In light of two discharges related to protected concerted activity, the NLRB found a savings clause in the Internet/Blogging policy was “ineffective.” The savings clause stated that: “In the event state or federal law precludes this policy, then it is of no force or effect.” Even though the policy was to have “no effect,” the NLRB still found that the Internet/Blogging Policy would be viewed by employees through the lens of the termination of two employees for engaging in protected concerted activity.

Switch Hitter: A Lone Dissent

The dissent criticized the majority’s decision as the sort of analysis which “contributes to the uncertainty employers confront in seeking to square their rules,” which now “consists of so many distinctions, qualifications, and factual variations as to preclude any reasonable ‘certainty beforehand’ for most parties ‘as to when [they] may proceed to reach decisions without fear of later evaluations labeling [their] conduct an unfair labor practice.’” We have previously noted the dissent’s point concerning the difficulty of employer compliance where the state of the law is unclear here, here and here.

Reading the Signs

The ruling in Triple Play Sports Bar illustrates the NLRB’s further reach into social media policies and work rules. An otherwise insignificant “like” can offer an employee protection under the Act, even in a non-union context, such as here. Further, the decision deals a blow to employer efforts to utilize a ”savings clause” which plainly stated that the policy would have “no effect or force” in the face of countervailing federal law. Employers are still searching for a savings clause that will find Board approval. It is likely that if a savings clause ever is approved by the Board, it will have to be a simply worded one, not written only for lawyers but also to be easily understood by workers.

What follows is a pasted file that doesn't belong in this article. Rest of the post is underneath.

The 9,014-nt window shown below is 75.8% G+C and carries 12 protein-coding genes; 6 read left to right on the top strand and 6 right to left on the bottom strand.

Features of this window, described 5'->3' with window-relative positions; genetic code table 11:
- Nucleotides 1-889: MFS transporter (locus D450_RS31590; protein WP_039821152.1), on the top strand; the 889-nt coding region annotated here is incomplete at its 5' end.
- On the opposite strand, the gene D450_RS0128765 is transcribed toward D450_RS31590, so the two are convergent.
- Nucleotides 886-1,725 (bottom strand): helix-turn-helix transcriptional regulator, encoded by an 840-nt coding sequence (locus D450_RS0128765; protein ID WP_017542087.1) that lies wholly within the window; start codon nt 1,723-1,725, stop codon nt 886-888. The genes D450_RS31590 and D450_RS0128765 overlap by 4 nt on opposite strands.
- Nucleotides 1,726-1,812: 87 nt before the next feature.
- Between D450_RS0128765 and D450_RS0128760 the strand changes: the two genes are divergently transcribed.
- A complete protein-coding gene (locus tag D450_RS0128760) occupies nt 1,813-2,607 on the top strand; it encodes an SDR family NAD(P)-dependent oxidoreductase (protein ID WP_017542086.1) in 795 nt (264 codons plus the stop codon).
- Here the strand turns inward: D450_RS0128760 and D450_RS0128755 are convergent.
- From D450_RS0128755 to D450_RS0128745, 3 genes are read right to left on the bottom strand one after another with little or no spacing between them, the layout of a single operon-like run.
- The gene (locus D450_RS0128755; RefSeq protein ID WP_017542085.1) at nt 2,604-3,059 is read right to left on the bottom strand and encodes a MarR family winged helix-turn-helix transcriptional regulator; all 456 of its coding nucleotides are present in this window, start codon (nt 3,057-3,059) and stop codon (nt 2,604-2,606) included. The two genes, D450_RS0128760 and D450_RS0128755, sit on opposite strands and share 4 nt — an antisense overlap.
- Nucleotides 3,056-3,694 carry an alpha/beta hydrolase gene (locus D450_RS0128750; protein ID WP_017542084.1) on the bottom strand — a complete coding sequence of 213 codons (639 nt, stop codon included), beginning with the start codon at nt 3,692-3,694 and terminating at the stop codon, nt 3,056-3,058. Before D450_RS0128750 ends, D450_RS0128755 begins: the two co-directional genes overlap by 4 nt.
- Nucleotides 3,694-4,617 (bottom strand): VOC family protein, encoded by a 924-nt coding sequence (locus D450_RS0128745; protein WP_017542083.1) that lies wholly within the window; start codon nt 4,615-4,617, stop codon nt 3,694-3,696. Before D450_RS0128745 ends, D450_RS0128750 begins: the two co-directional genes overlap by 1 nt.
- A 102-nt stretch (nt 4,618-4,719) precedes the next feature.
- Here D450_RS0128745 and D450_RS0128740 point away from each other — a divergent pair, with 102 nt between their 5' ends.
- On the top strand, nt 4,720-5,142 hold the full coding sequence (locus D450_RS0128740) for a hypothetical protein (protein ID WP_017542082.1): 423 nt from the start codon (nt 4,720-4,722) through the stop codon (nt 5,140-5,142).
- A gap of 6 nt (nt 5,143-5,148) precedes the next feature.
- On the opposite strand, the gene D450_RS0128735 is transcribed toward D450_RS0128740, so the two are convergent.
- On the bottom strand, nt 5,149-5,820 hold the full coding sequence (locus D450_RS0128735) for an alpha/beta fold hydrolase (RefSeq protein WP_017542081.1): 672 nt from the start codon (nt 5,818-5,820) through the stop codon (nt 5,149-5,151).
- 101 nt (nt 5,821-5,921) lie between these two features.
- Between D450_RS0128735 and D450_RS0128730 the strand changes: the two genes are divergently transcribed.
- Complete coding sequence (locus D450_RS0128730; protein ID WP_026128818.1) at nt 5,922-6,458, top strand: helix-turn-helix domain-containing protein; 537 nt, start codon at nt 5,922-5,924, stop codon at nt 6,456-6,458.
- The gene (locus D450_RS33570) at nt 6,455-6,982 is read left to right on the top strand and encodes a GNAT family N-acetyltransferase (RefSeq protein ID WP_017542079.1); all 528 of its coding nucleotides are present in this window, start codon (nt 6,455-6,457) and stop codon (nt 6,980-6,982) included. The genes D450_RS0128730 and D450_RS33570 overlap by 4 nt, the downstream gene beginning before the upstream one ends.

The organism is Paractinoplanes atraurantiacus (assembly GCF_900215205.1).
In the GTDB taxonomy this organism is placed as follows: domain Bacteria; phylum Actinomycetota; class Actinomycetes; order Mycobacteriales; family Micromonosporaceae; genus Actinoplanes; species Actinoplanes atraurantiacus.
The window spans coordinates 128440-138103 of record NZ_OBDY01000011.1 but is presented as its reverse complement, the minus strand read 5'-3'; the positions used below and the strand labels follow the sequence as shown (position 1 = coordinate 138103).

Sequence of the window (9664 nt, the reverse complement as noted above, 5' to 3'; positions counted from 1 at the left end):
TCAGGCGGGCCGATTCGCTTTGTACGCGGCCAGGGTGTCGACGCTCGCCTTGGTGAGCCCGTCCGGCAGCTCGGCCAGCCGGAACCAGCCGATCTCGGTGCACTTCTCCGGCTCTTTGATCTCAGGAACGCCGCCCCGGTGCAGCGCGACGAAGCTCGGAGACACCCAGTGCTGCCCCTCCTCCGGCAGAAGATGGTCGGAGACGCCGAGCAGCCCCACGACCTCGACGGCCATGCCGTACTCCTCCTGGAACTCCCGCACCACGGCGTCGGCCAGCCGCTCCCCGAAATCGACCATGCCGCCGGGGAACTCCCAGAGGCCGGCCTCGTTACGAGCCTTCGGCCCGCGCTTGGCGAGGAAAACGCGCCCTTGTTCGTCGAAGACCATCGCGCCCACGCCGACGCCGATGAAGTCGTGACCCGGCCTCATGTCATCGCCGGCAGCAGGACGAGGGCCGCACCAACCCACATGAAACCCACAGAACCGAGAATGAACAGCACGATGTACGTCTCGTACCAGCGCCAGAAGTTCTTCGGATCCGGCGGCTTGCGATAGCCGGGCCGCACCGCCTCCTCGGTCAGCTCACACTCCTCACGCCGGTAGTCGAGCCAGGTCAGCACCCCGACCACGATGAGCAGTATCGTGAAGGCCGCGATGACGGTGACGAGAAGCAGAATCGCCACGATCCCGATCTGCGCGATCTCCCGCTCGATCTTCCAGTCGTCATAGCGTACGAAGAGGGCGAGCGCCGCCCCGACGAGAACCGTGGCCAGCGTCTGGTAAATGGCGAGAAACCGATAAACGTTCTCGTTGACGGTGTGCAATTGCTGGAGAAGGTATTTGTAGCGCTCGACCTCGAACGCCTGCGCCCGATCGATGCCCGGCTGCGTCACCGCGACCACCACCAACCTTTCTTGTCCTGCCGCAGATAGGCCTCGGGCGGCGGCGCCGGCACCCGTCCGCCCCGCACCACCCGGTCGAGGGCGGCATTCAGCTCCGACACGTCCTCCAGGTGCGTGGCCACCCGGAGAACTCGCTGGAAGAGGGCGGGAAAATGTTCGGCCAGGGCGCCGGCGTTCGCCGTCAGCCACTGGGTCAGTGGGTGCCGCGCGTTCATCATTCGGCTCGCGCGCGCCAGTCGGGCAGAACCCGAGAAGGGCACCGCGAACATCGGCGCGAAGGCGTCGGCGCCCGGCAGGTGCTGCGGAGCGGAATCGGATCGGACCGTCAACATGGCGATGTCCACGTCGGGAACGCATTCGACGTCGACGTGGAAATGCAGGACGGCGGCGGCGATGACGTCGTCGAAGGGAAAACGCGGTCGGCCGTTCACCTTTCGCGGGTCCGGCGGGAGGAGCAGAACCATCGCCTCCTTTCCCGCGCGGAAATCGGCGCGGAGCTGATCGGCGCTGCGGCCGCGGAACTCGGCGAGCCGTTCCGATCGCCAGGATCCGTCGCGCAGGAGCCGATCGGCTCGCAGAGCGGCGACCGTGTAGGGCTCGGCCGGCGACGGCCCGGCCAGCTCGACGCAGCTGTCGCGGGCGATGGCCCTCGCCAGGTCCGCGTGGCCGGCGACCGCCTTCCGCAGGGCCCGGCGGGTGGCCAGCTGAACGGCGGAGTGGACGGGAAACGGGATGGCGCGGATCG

South Carolina Supreme Court Finds Workers’ Compensation Covers Employee’s Injuries Suffered During Kickball Game

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Employers seeking to boost employee morale and encourage team building often encourage or require their employees to attend company outings ranging from annual company picnics to softball games. Although companies intend for such activities to be a fun way for employees to interact outside of the workplace, these types of events raise difficult Workers’ Compensation liability issues. A recent decision by the South Carolina Supreme Court demonstrates that forcing employees to have fun may not always be a good idea.

Whigham v. Jackson Dawson Communications involved a plaintiff who filed a claim for Workers’ Compensation benefits after he was injured during a kickball game that he organized for his employer. The single commissioner denied Whigham’s claim because she found that his injury did not arise out of or in the course of his employment. The full commission and the court of appeals affirmed the denial.

The South Carolina Supreme Court reversed the decision and found that Whigham’s kickball injury was compensable under the South Carolina Workers’ Compensation Act. In reaching its decision, the court relied heavily on the “Larson test” set forth in Larson’s Workers’ Compensation Law. The Larson test provides that recreational or social activities are within the course of employment and should be covered under Workers’ Compensation when: (1) they occur on the premises during a lunch or recreational period as a regular incident of employment; or, (2) the employer expressly or impliedly requires participation, or by making the activity part of the services of the employee, brings the activity within the orbit of the employment; or, (3) the employer derives substantial benefit from the activity beyond the intangible value of improvement in employee health and morale that is common to all kinds of recreation and social life.

Focusing on the second factor in the Larson test, the court found that Whigham’s employer impliedly made the kickball event a part of his services. Specifically, the Court reasoned that Whigham, who had suggested and organized the event to build company morale, felt that he was required to attend the event as part of his services to the company; thus, the kickball game was brought within the scope of his employment. The court explained that “when determining whether an employee is required to attend an event a directive is not necessary ‘if the employee is made to understand he is to take part in the affair’ . . . both Whigham and his superior plainly considered his presence vital to his job of executing the event.” (quoting Larson). The court further held that a specific act need not be designated in an employee’s job description to be compensable.